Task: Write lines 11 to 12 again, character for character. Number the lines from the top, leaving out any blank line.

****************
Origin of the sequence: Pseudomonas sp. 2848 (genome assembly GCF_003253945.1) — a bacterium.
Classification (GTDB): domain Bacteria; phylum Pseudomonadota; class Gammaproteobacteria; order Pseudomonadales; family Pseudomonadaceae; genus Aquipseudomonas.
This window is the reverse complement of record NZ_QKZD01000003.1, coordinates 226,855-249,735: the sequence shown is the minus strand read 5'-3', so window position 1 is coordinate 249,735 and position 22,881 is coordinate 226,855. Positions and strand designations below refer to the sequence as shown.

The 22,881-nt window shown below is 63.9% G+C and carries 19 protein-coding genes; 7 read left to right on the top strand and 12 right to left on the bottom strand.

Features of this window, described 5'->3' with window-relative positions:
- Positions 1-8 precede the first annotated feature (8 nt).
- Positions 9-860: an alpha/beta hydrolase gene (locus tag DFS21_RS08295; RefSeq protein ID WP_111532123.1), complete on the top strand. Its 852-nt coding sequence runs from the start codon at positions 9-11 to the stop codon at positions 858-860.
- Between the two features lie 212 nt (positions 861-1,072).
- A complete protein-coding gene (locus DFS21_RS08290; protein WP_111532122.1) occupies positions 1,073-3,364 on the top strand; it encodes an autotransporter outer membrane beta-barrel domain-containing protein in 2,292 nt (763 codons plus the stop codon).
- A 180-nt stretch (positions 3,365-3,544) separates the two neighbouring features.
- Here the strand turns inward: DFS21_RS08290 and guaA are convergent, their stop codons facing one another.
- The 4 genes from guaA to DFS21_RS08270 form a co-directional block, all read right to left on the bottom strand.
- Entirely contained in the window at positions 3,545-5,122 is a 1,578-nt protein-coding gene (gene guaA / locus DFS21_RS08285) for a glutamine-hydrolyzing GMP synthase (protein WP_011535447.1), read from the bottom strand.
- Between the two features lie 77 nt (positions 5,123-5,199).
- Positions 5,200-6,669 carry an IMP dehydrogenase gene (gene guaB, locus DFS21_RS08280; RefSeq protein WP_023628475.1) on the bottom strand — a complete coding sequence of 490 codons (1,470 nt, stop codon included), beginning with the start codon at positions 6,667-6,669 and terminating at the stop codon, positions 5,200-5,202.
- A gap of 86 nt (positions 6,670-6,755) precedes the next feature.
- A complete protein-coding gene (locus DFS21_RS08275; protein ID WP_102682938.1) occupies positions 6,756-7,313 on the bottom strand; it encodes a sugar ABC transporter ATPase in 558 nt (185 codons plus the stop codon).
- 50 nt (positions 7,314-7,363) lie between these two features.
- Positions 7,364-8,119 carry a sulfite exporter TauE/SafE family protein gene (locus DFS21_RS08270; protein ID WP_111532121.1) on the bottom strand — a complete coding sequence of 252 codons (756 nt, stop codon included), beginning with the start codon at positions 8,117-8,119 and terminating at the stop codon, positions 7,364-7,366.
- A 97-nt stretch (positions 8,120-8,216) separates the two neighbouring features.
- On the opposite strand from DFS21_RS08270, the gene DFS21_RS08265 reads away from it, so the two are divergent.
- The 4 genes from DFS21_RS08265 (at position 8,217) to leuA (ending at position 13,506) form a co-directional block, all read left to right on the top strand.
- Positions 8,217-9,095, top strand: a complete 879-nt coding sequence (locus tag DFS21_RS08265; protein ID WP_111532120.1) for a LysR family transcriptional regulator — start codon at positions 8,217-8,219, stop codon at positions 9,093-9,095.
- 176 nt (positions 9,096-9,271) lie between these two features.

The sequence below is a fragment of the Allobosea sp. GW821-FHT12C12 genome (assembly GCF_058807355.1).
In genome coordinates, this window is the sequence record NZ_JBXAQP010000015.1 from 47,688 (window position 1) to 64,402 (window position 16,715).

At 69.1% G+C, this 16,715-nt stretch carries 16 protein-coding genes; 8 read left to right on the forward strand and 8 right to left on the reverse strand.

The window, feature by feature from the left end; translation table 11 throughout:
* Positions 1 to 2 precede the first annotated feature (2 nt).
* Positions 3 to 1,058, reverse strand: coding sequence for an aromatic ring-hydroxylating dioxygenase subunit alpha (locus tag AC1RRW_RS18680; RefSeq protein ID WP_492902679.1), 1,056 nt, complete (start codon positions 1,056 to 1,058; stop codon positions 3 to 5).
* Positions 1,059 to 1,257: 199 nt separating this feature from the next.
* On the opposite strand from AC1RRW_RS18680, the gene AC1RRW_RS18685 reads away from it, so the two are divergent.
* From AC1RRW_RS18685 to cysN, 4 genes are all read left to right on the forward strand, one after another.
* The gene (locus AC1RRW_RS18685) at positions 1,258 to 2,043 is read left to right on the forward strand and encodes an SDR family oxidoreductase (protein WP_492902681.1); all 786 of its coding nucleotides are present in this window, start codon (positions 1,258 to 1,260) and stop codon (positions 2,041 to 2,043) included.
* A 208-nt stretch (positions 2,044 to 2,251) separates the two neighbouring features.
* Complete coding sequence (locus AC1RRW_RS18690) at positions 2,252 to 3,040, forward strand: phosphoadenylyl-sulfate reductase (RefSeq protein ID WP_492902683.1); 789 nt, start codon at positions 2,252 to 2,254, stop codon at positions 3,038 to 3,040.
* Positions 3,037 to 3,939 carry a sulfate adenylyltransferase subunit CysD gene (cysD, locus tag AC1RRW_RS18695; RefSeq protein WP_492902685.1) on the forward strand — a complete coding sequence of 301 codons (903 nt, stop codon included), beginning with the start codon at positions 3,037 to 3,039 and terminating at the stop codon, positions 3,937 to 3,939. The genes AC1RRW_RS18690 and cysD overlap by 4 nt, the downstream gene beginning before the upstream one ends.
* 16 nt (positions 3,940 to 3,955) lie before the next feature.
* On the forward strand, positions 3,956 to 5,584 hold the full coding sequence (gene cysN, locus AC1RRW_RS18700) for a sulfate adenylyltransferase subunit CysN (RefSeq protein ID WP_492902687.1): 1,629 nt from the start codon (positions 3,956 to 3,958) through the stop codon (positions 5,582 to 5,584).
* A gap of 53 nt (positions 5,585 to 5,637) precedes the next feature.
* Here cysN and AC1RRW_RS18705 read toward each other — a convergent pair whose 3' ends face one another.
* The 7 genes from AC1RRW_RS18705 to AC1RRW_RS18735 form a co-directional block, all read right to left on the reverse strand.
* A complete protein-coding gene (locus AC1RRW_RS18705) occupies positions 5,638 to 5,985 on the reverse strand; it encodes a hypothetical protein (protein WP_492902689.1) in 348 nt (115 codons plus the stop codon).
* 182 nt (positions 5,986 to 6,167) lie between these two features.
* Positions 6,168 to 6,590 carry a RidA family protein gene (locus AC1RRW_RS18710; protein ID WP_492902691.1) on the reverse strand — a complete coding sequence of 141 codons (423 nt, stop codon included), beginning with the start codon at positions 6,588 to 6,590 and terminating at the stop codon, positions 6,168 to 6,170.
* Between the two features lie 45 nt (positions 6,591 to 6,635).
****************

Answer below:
- Here the strand turns inward: DFS21_RS08290 and guaA are convergent, their stop codons facing one another.
- The 4 genes from guaA to DFS21_RS08270 form a co-directional block, all read right to left on the bottom strand.